Biochimica et Biophysica Acta, 544 (1978) 489--495 © Elsevier/North-Holland Biomedical Press

BBA 28767



Department of Chemistry, The Ohio State University, Columbus, Ohio 43210 (U.S.A.) (Received April 24th, 1978)

Summary Bovine galactosyl transferase was found to utilize UDPgiucose as a substrate and elicit disaccharide biosynthesis with glucose and N-acetylglucosamine as acceptors. The relative rate of giucosyl transferase with N-acetylglucosamine as acceptor was 0.3%, the rate for N-acetyllactosamine biosynthesis. This activity was also evidenced indirectly from NMR water proton relaxation experiments, and from Mn(II) ESR experiments. In direct experiments with radioactive UDPgiucose, paper chromatography showed a product which migrated with cellobiose when glucose was the acceptor and a new, glucose-containing product which resulted when GlcNAc was the acceptor. Despite this marginally expanded specificity of the donor site, spin-label experiments with a covalently bound UDPgalactose analog reaffirmed the restrictive nature of the donor site against this non-glycosyl-like analog.

Introduction Galactosyl transferase (uridine diphosphate-D-galactose : D-glucose-l-galactosyltransferase, EC of bovine milk catalyzes the two basic reactions below: UDPGal + GIcNAc Me(I!.)UDP + LacNAc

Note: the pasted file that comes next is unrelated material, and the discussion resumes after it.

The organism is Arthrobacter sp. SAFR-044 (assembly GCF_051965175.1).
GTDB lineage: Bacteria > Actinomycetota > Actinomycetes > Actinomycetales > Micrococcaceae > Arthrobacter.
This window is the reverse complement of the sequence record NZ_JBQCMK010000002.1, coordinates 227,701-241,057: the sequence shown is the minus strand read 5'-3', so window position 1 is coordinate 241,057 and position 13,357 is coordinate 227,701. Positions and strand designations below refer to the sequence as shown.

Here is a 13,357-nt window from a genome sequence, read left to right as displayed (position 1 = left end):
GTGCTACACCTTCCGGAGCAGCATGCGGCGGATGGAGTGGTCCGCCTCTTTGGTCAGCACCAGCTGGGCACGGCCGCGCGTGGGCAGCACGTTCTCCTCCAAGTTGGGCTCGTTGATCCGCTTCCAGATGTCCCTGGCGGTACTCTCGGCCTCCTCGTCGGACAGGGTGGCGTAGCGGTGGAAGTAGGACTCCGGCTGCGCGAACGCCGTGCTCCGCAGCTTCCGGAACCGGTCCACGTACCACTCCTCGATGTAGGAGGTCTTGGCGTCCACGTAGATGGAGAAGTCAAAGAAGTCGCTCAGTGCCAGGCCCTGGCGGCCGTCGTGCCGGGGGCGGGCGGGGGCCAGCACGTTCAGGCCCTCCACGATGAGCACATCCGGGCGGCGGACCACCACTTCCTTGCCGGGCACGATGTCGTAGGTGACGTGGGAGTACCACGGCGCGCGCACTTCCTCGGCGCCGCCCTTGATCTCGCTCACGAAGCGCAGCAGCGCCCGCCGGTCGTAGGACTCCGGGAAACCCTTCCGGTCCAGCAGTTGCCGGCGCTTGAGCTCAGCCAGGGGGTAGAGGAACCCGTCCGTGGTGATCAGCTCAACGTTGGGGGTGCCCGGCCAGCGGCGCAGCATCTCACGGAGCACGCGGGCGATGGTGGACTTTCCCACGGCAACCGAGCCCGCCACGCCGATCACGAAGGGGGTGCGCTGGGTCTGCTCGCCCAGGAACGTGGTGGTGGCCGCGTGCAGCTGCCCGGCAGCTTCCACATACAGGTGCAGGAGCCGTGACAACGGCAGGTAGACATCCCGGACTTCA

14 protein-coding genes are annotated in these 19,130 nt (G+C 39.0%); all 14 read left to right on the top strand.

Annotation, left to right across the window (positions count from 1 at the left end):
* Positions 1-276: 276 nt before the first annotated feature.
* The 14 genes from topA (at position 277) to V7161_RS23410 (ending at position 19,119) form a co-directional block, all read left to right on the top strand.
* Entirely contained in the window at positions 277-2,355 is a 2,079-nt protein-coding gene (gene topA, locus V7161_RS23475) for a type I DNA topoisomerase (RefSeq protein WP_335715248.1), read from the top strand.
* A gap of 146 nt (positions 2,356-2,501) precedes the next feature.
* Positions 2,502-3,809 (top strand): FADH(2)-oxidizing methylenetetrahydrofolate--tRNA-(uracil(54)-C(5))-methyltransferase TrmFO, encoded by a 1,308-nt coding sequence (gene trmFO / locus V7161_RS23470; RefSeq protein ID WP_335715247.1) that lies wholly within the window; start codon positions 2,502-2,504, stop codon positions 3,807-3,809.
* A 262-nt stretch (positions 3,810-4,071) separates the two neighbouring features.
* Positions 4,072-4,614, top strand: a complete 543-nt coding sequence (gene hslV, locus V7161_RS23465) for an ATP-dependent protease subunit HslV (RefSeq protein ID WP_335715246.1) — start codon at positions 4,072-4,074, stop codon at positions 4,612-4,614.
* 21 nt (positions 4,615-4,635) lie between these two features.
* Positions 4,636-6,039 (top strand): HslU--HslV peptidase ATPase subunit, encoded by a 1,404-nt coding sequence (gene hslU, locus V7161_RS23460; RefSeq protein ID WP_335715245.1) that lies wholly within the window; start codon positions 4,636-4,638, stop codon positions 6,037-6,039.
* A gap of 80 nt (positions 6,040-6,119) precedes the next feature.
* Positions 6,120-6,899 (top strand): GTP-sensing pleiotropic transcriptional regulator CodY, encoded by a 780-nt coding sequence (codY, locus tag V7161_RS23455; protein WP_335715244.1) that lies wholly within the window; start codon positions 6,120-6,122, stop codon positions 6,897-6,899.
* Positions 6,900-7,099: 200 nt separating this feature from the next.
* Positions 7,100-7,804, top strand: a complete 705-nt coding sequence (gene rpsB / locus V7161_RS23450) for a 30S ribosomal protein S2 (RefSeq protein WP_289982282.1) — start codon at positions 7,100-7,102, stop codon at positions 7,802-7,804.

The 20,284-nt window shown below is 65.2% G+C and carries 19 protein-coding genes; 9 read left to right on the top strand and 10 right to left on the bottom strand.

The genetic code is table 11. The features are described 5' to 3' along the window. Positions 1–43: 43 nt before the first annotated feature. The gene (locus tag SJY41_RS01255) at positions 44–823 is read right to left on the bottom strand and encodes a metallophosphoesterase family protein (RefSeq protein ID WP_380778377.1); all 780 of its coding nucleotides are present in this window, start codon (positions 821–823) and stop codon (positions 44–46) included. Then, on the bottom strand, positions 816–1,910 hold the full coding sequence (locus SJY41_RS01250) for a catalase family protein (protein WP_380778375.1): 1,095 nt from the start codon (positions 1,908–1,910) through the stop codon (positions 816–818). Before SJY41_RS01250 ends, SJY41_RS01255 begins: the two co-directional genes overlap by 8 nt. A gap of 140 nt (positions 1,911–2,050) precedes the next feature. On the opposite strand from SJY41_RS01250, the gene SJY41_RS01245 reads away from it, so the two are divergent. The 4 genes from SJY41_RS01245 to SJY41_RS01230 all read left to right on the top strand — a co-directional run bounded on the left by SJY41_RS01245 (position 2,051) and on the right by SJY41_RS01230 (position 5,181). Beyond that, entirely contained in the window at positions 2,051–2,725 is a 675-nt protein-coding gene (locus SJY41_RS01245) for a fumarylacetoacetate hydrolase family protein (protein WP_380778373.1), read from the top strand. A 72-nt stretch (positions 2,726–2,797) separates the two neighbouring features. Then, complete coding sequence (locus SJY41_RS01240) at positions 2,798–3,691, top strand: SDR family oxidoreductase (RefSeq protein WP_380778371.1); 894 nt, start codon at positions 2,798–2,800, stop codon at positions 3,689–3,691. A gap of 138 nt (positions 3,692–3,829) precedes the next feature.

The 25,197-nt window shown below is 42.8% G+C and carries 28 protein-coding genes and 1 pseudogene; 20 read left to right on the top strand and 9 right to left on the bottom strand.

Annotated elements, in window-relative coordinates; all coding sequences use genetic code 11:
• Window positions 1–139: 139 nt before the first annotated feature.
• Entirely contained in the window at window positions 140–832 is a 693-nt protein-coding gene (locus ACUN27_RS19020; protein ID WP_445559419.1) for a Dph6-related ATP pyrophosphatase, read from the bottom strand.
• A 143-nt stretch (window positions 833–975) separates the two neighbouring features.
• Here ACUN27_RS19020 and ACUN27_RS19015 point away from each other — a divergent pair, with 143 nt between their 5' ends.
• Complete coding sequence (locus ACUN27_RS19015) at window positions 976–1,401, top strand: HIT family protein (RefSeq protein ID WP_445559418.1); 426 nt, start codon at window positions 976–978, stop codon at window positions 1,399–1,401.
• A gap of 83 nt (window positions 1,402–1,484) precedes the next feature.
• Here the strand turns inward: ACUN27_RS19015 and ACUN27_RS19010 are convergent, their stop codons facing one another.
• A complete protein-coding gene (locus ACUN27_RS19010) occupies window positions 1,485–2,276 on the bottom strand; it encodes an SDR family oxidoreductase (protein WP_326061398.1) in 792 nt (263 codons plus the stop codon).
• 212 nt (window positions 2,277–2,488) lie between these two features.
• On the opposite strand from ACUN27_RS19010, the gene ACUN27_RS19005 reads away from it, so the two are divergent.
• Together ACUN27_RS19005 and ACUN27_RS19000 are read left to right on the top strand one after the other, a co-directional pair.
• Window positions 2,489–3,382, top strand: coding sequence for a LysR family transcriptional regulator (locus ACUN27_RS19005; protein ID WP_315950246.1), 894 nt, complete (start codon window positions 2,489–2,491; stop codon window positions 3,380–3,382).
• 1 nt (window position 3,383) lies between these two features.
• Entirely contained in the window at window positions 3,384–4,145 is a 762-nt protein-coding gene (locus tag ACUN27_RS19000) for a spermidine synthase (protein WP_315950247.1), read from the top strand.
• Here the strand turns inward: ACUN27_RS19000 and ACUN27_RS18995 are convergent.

where Me(II) is restricted to certain divalent cations (e.g. Mn 2÷ or Zn 2+) but n o t * Present address: Molecular Biochemistry, Veterans A d m i n i s t r a t i o n Hospital, Kansas City, Mo. 64126,

U.S.A. ** T o w h o m rep rin t requests are to be addressed. Abbreviations: GIcNAc, N-acetYlglucosamine; UDPGal and UDPGIc, UDP-galactose and glucose, respectively; LacNAc0 N-acetyllactosamine; UDP-R, urldine 6t-diphosphate 4-(2,2,6,6-tet~'amethylplp e r i d i n y l - l - o x y ) ; 2r,3 r diaI-UDP-R, 2r,3 t dialdehydo-uridine 5P-diphosphat~4-(2,2,6,6-tetramethylp i p e r i d i n y l - l - o x y ) : the product of periodate cleavage of UDP-R; NMM, N - m e t h y l morDholine.

490 Mg2+ [1]. In the presence of the modifier protein, a-lactalbumin, lactose synthesis occurs with glucose as the acceptor: UDPGal + glucose ~_lactalbumin Me(II) ~UDP + lactose


The donor specificity of galactosyl transferase has been examined in detail in only one earlier report where it was shown that deoxy UDPGal also functioned as a donor substrate [2]. Furthermore, UDPGlc, the 4'-epimer of UDPGal, was shown to be an effective competitive inhibitor of UDPGal [3,4]. In past work, we demonstrated that a spin label uridyl sugar analog, UDP-R, also functioned as a competitive inhibitor for UDPGal with somewhat less potency than

UDPGIc [51. CH3 H H

O - - N ~







O~'~N ~



We have been quite interested in how the enzyme imparts its specificity towards galactose as the donor saccharide moiety and apparently not glucose, which differs only by its equatorial (rather than axial) 4'-hydroxyl group. Either the UDPGal binding site is sterically restricted at the equatorial 4' position for any group larger than a proton, or the formation of a specific hydrogen bond with an axial 4'-hydroxyl group conformationally "signals" the active site to catalyze the scission at the 1' position and subsequent transfer to the carbohydrate acceptor (glucose or GlcNAc). The present study demonstrates a marginal, yet real, glucosyl transferase activity of galactosyl transferase in the presence and absence of a-lactalbumin. Materials